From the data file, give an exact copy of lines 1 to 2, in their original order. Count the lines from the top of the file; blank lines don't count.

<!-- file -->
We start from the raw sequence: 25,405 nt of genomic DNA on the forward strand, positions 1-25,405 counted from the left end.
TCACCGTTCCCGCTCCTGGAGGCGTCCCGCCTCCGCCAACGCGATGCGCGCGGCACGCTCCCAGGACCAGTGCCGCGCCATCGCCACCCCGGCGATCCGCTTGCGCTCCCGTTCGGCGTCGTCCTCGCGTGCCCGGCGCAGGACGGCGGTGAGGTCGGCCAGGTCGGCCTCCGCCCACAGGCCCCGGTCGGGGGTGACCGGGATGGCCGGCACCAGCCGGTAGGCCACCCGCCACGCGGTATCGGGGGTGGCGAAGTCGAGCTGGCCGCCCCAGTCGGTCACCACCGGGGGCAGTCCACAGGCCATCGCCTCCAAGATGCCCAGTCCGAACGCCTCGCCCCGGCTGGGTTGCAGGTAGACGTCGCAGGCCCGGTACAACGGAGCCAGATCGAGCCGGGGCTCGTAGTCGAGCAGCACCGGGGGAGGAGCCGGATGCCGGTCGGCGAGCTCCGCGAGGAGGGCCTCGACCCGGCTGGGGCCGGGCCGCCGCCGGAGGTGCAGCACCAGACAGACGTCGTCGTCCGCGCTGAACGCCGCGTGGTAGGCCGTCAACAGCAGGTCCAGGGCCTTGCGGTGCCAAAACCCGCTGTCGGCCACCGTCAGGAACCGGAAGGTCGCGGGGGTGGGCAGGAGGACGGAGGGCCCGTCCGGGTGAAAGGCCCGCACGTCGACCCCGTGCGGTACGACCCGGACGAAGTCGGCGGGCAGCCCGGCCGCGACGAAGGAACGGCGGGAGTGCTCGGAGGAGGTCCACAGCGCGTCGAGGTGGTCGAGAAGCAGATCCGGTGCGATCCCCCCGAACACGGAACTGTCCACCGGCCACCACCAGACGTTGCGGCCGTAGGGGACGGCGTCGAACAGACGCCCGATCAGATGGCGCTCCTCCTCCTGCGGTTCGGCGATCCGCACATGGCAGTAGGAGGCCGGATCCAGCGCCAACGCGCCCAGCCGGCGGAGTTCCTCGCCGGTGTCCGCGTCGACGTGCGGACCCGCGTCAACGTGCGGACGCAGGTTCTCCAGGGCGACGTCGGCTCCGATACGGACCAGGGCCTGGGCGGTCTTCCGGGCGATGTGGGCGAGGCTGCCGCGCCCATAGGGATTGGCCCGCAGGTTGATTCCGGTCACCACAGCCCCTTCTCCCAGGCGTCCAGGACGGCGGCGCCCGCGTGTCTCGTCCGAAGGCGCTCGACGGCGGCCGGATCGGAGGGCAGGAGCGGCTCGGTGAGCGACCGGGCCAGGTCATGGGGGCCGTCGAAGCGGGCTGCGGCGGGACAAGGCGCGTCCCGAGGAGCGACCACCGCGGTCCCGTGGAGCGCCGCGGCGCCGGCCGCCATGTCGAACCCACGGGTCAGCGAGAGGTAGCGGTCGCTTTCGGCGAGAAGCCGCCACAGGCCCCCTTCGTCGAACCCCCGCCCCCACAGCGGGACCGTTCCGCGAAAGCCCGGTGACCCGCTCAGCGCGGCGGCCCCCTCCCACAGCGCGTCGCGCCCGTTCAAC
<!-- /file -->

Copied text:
We start from the raw sequence: 25,405 nt of genomic DNA on the forward strand, positions 1-25,405 counted from the left end.
TCACCGTTCCCGCTCCTGGAGGCGTCCCGCCTCCGCCAACGCGATGCGCGCGGCACGCTCCCAGGACCAGTGCCGCGCCATCGCCACCCCGGCGATCCGCTTGCGCTCCCGTTCGGCGTCGTCCTCGCGTGCCCGGCGCAGGACGGCGGTGAGGTCGGCCAGGTCGGCCTCCGCCCACAGGCCCCGGTCGGGGGTGACCGGGATGGCCGGCACCAGCCGGTAGGCCACCCGCCACGCGGTATCGGGGGTGGCGAAGTCGAGCTGGCCGCCCCAGTCGGTCACCACCGGGGGCAGTCCACAGGCCATCGCCTCCAAGATGCCCAGTCCGAACGCCTCGCCCCGGCTGGGTTGCAGGTAGACGTCGCAGGCCCGGTACAACGGAGCCAGATCGAGCCGGGGCTCGTAGTCGAGCAGCACCGGGGGAGGAGCCGGATGCCGGTCGGCGAGCTCCGCGAGGAGGGCCTCGACCCGGCTGGGGCCGGGCCGCCGCCGGAGGTGCAGCACCAGACAGACGTCGTCGTCCGCGCTGAACGCCGCGTGGTAGGCCGTCAACAGCAGGTCCAGGGCCTTGCGGTGCCAAAACCCGCTGTCGGCCACCGTCAGGAACCGGAAGGTCGCGGGGGTGGGCAGGAGGACGGAGGGCCCGTCCGGGTGAAAGGCCCGCACGTCGACCCCGTGCGGTACGACCCGGACGAAGTCGGCGGGCAGCCCGGCCGCGACGAAGGAACGGCGGGAGTGCTCGGAGGAGGTCCACAGCGCGTCGAGGTGGTCGAGAAGCAGATCCGGTGCGATCCCCCCGAACACGGAACTGTCCACCGGCCACCACCAGACGTTGCGGCCGTAGGGGACGGCGTCGAACAGACGCCCGATCAGATGGCGCTCCTCCTCCTGCGGTTCGGCGATCCGCACATGGCAGTAGGAGGCCGGATCCAGCGCCAACGCGCCCAGCCGGCGGAGTTCCTCGCCGGTGTCCGCGTCGACGTGCGGACCCGCGTCAACGTGCGGACGCAGGTTCTCCAGGGCGACGTCGGCTCCGATACGGACCAGGGCCTGGGCGGTCTTCCGGGCGATGTGGGCGAGGCTGCCGCGCCCATAGGGATTGGCCCGCAGGTTGATTCCGGTCACCACAGCCCCTTCTCCCAGGCGTCCAGGACGGCGGCGCCCGCGTGTCTCGTCCGAAGGCGCTCGACGGCGGCCGGATCGGAGGGCAGGAGCGGCTCGGTGAGCGACCGGGCCAGGTCATGGGGGCCGTCGAAGCGGGCTGCGGCGGGACAAGGCGCGTCCCGAGGAGCGACCACCGCGGTCCCGTGGAGCGCCGCGGCGCCGGCCGCCATGTCGAACCCACGGGTCAGCGAGAGGTAGCGGTCGCTTTCGGCGAGAAGCCGCCACAGGCCCCCTTCGTCGAACCCCCGCCCCCACAGCGGGACCGTTCCGCGAAAGCCCGGTGACCCGCTCAGCGCGGCGGCCCCCTCCCACAGCGCGTCGCGCCCGTTCAAC